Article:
Do you feel like you have a platform now to draw awareness?
If there is a way I can make it easier, make it better, I guess bring more help, then yes I would like to do that. But I don't want to put myself on a platform any higher than anybody else that's in the position just because I am at OU playing football. If there was a way, if somebody came to me and was like, 'hey, you're an inspiration, thank you' then I would definitely like to do that, but I don't want to put myself on that pedestal like I'm any better, like my situation is any better than anybody else because I don't feel like that."
We know the big marquee names with OU football and they develop a lot of fame, but it seems like there are people here who work with you who are as worthy if not more worthy of being called heroes...
Miss Amy (Thiessen) , Pete (Robinson), I just met them when I got up here, (they're) just keeping me motivated, and keeping adjusting. If somebody comes in here and doesn't do the same work that I would like to do, they adjust those, they adjust what we call workouts, they adjust those for me. (They're) not making me feel like there's anything different about me, but making me feel basically like it's a football workout; like I'm getting ready to go out on that field. Back in Dallas, the rehab I did back at Baylor Medical Center, the therapists there really helped. They just keep my mind focused and keep me motivated to finish the workout, to work out for the whole hour, to not get sidetracked. The people like that are a big help."
Do you feel like we have our perspective out of whack a little bit?
Yes, definitely. They're never going to get paid the kind of money that an NFL superstar, NBA is going to get paid. They're kind of behind the shadows, but as much I can give credit to them and really show who's helping me, I would like to do that. Besides my family and my teammates, they have a lot to do with keeping my mind right and keeping me motivated, keeping everyone who comes in here motivated."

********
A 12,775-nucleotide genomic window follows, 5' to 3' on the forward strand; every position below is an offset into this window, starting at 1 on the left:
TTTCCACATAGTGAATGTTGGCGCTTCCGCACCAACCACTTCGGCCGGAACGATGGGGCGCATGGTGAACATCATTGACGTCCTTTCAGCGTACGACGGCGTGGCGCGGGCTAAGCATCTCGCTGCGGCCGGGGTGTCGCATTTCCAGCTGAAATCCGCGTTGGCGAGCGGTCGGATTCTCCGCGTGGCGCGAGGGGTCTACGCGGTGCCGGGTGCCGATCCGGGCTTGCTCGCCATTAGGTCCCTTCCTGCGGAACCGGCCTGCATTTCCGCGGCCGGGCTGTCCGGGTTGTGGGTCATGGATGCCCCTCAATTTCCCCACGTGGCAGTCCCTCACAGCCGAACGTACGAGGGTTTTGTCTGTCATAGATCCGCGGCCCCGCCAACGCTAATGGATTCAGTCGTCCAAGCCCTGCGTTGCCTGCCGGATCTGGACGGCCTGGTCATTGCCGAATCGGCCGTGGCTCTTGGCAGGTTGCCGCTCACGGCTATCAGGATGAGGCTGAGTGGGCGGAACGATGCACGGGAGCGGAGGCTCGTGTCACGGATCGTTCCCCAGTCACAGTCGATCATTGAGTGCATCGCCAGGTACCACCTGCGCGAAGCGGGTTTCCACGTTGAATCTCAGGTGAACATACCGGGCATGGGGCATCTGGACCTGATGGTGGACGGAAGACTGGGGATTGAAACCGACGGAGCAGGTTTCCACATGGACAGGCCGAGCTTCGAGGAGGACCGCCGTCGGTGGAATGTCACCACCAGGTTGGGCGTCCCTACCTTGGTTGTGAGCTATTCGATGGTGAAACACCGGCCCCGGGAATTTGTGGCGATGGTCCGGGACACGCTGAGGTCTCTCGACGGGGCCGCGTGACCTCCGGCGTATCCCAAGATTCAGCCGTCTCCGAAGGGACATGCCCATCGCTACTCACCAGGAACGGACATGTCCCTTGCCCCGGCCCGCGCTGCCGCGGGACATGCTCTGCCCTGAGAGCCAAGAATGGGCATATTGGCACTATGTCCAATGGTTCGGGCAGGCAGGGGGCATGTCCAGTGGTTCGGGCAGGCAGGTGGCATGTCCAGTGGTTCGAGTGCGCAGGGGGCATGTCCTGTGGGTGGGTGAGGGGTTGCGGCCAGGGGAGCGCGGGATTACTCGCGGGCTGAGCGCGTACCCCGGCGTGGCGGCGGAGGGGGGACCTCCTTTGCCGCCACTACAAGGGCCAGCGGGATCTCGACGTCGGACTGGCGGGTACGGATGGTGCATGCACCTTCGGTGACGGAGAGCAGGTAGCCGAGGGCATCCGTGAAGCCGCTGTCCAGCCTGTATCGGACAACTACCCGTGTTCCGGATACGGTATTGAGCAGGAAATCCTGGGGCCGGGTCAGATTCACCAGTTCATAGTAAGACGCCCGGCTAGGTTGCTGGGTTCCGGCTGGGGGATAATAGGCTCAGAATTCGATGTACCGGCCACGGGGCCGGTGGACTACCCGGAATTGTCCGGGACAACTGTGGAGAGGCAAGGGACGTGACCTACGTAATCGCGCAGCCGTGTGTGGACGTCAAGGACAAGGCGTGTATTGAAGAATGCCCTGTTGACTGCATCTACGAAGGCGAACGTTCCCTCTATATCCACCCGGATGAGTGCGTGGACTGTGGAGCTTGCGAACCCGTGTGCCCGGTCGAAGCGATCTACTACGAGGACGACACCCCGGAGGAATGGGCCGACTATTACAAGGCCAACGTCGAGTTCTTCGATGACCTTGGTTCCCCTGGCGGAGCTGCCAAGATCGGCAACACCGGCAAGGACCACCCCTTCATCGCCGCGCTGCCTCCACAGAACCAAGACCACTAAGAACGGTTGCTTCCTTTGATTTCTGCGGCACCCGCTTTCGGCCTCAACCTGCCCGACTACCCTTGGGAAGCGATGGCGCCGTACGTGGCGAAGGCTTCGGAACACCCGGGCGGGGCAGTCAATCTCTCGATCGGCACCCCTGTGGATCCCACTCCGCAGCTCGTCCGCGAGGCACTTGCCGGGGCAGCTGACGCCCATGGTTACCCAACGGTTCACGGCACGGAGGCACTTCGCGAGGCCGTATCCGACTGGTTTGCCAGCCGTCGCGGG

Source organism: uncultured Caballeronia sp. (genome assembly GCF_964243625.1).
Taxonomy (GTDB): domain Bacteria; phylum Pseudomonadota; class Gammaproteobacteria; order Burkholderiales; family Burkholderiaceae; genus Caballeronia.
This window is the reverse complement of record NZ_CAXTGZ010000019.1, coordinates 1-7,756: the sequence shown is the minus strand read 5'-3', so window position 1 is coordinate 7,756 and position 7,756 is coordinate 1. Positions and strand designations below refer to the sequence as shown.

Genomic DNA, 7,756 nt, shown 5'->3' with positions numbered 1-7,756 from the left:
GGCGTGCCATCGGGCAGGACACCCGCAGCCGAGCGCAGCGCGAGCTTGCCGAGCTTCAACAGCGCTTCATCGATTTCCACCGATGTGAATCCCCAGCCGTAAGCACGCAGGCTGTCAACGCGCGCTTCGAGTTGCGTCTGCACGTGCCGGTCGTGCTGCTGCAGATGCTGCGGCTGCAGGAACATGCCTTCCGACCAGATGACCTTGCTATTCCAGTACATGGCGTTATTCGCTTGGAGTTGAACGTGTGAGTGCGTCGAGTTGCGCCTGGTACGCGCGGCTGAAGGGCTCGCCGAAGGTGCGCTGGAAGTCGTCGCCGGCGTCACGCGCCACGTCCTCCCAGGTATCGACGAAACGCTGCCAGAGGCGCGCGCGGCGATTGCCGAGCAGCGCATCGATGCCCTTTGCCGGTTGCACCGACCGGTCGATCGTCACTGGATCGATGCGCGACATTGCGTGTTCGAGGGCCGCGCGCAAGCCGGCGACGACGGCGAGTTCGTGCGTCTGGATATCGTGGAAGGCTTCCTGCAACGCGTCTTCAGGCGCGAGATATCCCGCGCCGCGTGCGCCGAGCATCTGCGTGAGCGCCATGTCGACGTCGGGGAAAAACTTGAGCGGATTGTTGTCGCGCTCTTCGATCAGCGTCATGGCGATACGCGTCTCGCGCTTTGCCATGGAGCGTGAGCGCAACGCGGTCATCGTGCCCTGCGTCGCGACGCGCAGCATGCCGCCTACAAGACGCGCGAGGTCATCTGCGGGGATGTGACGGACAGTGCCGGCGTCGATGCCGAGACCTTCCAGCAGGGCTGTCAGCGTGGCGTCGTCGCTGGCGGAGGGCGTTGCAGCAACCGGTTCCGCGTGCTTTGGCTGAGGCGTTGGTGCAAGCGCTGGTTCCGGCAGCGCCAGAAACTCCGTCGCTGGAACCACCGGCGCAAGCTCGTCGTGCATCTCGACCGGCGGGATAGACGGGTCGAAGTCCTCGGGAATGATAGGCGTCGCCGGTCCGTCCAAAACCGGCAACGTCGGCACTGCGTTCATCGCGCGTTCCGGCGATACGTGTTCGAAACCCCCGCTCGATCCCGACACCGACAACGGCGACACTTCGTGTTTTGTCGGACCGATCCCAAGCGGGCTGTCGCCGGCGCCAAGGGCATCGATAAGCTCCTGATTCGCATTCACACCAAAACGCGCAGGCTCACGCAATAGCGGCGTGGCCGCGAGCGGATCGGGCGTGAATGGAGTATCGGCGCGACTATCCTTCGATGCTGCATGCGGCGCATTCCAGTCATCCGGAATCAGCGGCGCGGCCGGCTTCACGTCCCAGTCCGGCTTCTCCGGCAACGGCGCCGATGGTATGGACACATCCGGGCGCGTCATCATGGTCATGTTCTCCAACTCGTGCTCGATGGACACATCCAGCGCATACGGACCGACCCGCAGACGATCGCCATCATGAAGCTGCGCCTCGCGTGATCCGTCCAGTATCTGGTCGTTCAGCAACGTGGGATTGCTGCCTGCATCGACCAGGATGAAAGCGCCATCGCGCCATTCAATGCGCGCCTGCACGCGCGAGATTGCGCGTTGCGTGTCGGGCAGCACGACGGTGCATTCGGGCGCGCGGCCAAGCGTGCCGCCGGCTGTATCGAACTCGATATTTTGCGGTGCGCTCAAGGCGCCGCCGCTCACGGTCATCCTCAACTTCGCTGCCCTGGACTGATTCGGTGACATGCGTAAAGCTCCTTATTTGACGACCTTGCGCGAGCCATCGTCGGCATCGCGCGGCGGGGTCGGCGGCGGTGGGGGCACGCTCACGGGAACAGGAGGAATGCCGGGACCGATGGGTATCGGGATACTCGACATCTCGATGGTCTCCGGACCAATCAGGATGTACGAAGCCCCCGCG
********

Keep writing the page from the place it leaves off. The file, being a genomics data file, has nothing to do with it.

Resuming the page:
What are your career goals?
I just want to make money. I want to coach, I want to have one of my own UFC fighters, I want to have a record label. I want to do everything. I wouldn't say it's changed, but you think more about it. I think about more things, more possibilities."
You could still do all those things...
Definitely, I can do anything I wanted to.
You don't seem like you've changed that much, you seem very positive. How much do your days come and go?
When I am in public around people, I put on a front. Even when I'm by myself I keep my head up and try to think positive. A lot of times it's hard and it weighs down on me a lot. Something my mom has always taught me is just to be strong and don't let anyone see your weakness, don't let anyone see, I guess, you're upset. No matter how I am feeling on the inside I try to keep a bright appearance on the outside.
Do you ever ask yourself, 'Why me?'
Yes, a lot. Especially, when, like I said, I spent two years trying to work my way up to get on the field. With more work I felt like I was getting myself in a good position to help the team. Going from a mindset like that to I wake up and all of a sudden I've got more obstacles to step over. People have always told me you can't question God's plan. When I do start thinking why me, I think about people in car accidents and maybe they didn't make it, people that are in worse situations than me. I don't feel like I can complain because no matter what your situation is I always feel like there's somebody else who's worse.
Have you received a lot of letters and cards?
Yes, especially when I was in the hospital. My mom has a lot of stuff that she hasn't shown me yet because she doesn't think I'm ready. I don't like to look at a lot. I don't look at any pictures from the accident, any articles or anything like that because I like to keep my mind focused. One day my mom says she'll show me. She says there are boxes of stuff at the house. I appreciate all of the support and letters from fans, but right now I think I would be better off if I didn't look at everything.